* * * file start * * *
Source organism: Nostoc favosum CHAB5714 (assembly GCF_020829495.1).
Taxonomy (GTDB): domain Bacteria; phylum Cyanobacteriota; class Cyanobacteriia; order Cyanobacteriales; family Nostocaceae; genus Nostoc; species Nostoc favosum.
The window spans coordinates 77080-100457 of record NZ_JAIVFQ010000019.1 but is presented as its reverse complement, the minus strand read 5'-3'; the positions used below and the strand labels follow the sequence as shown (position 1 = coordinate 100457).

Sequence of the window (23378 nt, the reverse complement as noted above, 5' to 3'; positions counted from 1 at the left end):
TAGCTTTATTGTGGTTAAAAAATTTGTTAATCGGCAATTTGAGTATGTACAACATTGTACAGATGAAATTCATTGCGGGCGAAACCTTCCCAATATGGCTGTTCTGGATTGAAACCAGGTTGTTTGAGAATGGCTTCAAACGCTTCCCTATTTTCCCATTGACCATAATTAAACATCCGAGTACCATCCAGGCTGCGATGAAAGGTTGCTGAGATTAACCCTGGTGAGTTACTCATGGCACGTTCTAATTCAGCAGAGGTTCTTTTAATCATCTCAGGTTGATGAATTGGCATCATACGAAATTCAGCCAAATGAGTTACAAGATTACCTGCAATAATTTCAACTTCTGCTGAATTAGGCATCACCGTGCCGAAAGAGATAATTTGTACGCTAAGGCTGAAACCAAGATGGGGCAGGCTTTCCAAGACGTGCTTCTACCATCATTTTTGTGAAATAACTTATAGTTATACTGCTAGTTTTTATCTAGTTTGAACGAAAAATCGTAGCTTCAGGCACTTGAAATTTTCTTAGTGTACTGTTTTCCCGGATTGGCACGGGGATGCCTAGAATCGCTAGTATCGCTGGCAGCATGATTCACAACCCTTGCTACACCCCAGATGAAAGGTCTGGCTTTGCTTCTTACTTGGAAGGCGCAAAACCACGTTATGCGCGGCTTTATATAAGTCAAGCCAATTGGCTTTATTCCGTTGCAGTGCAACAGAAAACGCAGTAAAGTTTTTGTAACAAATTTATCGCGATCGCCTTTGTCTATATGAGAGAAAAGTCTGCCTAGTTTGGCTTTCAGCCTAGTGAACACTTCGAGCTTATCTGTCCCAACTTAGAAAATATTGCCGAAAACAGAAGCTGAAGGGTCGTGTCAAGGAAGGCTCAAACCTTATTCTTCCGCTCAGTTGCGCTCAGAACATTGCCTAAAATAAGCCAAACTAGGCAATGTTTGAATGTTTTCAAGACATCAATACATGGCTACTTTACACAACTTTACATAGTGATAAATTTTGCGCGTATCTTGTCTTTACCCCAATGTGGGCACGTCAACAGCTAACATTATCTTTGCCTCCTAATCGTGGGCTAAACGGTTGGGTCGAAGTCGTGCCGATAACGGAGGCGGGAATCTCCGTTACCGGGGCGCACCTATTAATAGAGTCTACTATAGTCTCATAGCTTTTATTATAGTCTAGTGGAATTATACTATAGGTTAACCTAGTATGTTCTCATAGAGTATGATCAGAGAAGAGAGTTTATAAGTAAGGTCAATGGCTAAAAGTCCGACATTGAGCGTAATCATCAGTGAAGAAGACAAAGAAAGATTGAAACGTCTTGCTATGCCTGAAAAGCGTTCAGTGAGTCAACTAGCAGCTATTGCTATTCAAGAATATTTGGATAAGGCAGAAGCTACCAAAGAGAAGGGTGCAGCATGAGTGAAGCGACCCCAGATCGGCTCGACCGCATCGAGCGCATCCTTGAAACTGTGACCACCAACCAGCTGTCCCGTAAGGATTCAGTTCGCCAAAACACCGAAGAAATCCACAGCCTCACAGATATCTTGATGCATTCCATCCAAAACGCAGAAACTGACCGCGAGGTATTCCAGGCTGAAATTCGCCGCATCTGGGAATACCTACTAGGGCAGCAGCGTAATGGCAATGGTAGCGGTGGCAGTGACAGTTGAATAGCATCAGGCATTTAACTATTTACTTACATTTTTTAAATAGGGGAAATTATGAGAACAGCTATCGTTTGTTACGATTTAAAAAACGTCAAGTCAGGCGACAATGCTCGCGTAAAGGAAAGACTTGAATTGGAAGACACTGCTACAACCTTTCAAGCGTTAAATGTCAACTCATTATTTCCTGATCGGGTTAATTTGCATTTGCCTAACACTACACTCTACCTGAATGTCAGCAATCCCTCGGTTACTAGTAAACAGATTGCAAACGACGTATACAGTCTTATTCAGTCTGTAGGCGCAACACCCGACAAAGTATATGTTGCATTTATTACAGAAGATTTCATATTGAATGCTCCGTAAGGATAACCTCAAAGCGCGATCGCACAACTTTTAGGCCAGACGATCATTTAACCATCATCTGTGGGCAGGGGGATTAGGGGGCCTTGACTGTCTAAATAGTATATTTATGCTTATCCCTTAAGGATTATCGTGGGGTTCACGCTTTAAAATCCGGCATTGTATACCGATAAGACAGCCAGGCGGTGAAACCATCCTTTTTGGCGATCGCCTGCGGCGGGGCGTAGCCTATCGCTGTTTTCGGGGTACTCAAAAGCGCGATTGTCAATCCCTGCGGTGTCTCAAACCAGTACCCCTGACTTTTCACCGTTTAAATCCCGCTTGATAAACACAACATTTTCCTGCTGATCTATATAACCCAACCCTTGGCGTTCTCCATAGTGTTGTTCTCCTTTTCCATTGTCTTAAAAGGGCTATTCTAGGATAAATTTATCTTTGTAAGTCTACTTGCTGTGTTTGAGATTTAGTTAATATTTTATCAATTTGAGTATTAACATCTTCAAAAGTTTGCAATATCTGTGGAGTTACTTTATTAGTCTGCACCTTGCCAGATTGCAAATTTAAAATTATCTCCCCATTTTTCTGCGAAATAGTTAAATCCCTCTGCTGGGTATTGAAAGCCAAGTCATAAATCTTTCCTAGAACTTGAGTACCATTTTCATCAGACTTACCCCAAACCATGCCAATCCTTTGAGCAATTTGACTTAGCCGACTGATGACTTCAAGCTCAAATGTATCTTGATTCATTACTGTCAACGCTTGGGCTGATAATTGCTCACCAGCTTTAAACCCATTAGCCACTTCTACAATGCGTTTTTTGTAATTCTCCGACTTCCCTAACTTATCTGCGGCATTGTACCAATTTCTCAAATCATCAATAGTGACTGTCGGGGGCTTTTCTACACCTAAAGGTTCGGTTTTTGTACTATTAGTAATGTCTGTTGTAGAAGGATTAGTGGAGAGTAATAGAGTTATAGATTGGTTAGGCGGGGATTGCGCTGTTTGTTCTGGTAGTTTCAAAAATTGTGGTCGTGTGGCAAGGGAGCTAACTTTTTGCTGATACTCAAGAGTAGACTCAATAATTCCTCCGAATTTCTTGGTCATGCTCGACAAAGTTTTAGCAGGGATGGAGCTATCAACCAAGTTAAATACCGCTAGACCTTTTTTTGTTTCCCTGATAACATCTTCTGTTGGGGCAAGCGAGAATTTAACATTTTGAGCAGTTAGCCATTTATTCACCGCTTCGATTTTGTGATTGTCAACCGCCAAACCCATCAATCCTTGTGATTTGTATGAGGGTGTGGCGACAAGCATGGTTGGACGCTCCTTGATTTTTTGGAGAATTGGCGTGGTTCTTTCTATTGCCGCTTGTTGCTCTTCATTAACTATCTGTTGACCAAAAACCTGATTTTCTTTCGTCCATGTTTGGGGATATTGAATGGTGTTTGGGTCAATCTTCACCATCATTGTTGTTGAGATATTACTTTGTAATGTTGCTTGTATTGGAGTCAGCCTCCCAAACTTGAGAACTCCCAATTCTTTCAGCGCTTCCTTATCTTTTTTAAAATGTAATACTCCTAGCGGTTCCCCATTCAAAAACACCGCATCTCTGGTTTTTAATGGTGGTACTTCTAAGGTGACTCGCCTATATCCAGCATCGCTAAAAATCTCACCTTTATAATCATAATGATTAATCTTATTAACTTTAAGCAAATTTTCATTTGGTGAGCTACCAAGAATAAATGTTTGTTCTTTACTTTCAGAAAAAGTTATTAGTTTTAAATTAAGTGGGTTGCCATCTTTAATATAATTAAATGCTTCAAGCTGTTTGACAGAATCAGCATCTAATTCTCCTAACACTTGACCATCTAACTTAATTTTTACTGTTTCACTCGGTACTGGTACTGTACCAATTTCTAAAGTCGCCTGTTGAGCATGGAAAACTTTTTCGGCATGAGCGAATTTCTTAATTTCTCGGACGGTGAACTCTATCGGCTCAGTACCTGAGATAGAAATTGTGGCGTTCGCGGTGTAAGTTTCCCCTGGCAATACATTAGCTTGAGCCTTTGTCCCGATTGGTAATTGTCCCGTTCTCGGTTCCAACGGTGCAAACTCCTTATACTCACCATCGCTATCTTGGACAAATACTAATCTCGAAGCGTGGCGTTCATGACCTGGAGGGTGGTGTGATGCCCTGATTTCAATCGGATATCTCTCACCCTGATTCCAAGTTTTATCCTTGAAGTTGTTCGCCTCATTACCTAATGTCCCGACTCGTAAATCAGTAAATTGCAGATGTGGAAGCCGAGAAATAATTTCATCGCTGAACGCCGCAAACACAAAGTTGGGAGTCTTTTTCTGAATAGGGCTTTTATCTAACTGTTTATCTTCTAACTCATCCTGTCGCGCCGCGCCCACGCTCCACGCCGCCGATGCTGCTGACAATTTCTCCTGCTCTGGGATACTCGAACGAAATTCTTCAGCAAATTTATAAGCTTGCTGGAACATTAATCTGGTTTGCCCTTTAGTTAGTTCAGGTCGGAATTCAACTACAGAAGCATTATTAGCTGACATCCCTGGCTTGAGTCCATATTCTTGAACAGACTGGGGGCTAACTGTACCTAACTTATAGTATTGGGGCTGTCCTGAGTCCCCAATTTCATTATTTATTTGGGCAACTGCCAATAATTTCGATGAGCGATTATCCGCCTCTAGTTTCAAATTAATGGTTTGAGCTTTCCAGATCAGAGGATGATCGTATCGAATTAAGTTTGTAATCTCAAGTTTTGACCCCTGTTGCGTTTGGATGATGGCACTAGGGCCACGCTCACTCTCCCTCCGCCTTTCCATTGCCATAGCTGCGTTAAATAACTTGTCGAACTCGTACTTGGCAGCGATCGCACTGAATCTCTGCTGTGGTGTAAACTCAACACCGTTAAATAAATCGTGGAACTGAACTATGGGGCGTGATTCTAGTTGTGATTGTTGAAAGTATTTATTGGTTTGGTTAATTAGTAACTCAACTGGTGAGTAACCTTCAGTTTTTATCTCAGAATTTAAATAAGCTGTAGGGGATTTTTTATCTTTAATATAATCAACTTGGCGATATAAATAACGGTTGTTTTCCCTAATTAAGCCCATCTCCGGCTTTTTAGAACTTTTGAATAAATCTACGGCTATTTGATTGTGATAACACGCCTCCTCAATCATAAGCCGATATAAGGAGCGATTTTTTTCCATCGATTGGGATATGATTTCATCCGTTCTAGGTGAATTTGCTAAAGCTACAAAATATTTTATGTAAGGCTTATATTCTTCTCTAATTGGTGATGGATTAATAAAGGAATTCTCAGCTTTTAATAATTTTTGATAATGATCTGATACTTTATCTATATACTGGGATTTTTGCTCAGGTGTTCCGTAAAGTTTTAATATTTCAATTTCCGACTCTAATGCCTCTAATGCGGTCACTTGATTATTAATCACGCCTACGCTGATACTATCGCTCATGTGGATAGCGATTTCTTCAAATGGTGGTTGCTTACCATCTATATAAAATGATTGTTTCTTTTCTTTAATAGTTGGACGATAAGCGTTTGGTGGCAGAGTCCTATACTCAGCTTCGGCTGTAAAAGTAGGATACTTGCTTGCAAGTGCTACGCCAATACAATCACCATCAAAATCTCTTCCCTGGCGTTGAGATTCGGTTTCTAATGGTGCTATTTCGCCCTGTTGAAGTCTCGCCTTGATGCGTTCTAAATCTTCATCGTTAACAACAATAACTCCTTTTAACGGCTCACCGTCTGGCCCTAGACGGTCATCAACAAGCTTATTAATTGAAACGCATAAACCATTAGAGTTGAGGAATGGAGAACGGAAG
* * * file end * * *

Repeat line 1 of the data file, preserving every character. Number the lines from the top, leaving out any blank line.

Source organism: Nostoc favosum CHAB5714 (assembly GCF_020829495.1).